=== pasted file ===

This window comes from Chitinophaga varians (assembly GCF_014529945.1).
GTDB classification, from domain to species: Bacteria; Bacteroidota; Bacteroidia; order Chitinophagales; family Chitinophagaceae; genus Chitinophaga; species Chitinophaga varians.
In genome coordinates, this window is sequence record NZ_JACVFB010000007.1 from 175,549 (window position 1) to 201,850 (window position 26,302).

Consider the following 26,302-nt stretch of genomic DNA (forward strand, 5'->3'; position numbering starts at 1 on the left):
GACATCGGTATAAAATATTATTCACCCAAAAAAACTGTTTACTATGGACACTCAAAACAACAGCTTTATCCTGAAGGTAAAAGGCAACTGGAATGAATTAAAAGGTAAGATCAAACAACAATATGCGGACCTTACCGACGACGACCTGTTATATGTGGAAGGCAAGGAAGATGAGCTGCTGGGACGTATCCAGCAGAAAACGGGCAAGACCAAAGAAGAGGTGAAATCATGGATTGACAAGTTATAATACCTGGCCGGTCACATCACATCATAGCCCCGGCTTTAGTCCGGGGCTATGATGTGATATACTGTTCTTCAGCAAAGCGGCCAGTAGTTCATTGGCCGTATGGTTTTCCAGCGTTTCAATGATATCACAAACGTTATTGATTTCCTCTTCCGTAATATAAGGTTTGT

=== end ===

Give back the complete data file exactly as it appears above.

This window comes from Chitinophaga varians (assembly GCF_014529945.1).
GTDB classification, from domain to species: Bacteria; Bacteroidota; Bacteroidia; order Chitinophagales; family Chitinophagaceae; genus Chitinophaga; species Chitinophaga varians.
In genome coordinates, this window is sequence record NZ_JACVFB010000007.1 from 175,549 (window position 1) to 201,850 (window position 26,302).

Consider the following 26,302-nt stretch of genomic DNA (forward strand, 5'->3'; position numbering starts at 1 on the left):
GACATCGGTATAAAATATTATTCACCCAAAAAAACTGTTTACTATGGACACTCAAAACAACAGCTTTATCCTGAAGGTAAAAGGCAACTGGAATGAATTAAAAGGTAAGATCAAACAACAATATGCGGACCTTACCGACGACGACCTGTTATATGTGGAAGGCAAGGAAGATGAGCTGCTGGGACGTATCCAGCAGAAAACGGGCAAGACCAAAGAAGAGGTGAAATCATGGATTGACAAGTTATAATACCTGGCCGGTCACATCACATCATAGCCCCGGCTTTAGTCCGGGGCTATGATGTGATATACTGTTCTTCAGCAAAGCGGCCAGTAGTTCATTGGCCGTATGGTTTTCCAGCGTTTCAATGATATCACAAACGTTATTGATTTCCTCTTCCGTAATATAAGGTTTGT